Officials rejected all bids and authorized rebidding for street improvements in the city. The two bids received were approximately $4 million, about $750,000 more than the engineer’s estimate.

    The council authorized an architect/engineering agreement with ICS Consulting for a monthly retainer of $2,500 through November 2020 to start the process of IRA Civic Center west venue remodeling and safety repairs. The project includes emergency replacement of the west venue truss system, refrigeration and ADA improvements and will include such items as listening workshops, recommendations, an energy audit and report, a facility plan, funding options and public education on the project. A steering committee of stakeholders was also approved.

    The city council discussed and approved two plats within the city: the final plat for Great River Acres and the preliminary plat for Rebound Commercial Addition (formerly the location of the Sawmill Inn). The traffic needs for the Rebound addition, which will include a proposed hotel and mixed commercial uses, was discussed, including the responsibility for installing a street light if necessary. The Minnesota Department of Transportation has done a traffic study indicating no signal will be necessary. 

    In addition, the council approved a contingent purchase agreement for the Riverview School property with the Itasca County Housing and Redevelopment Authority for the Aurora Heights project, an affordable housing development with an apartment building and townhomes owned jointly by the HRA and Northland Counseling Center. The proposed price on the 7.2 acre site was set at $190,000 due to a reduction in buildable area to 4.0 acres and the need for soil corrections.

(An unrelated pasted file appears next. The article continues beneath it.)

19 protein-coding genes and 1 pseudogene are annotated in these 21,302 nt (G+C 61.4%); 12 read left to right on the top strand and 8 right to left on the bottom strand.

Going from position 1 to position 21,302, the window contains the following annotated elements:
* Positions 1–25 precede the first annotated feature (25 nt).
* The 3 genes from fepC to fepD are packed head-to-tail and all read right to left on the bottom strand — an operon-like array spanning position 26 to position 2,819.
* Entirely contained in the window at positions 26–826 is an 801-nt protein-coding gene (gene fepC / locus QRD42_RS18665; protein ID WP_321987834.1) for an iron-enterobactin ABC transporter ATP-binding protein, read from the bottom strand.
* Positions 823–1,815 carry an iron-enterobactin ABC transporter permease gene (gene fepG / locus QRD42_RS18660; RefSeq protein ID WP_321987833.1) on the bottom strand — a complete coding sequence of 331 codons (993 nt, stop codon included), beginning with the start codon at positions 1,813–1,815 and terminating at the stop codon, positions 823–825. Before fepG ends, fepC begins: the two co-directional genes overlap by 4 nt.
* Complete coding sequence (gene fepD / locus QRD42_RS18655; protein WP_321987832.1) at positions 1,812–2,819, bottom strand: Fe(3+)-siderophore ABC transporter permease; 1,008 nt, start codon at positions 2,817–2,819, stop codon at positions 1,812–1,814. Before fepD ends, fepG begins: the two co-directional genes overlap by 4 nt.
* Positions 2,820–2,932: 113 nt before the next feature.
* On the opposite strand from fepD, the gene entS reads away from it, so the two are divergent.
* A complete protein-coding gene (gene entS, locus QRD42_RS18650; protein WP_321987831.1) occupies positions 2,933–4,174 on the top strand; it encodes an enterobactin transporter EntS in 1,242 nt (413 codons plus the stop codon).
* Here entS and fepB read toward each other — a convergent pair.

In other business, the city council:

    • Approved a resolution setting May as Arbor Month and Wednesday, May 22 as Arbor Day in the city. 

    • Approved claims of $1,141,096.85 for the period April 16 to May 6.

    • Accepted an agreement with the state for airport maintenance financial assistance from July 1, 2019 to June 30, 2021.

    • Accepted the resignation of Frieda Hall from the Human Rights Commission.

    • Accepted the Grand Rapids Economic Development Authority 2018 annual report.

    • Approved change orders for about $23,000 for the Golf Course Road, Utilities Extension project at Great River Acres.

    • Authorized a timber sale on about 75 acres at the airport to meet FAA regulations. The sale will be administered by the Itasca County Land Department and take place on June 7 at 10 a.m. at the Cohasset Community Center.

    • Authorized soliciting quotes for four new city vehicles through the Minnesota Cooperative Purchasing Venture.

    • Approved payment of $5,537.35 to Cutsforth Inc. for easements on the Grand Rapids – Cohasset Connection Trail.

    • Accepted the low bid of $7,250 from ACCT Incorporated for asbestos abatement for a house scheduled for demolition.

    • Authorized hiring seasonal employees under the Public Works Department and updating the seasonal employee handbook.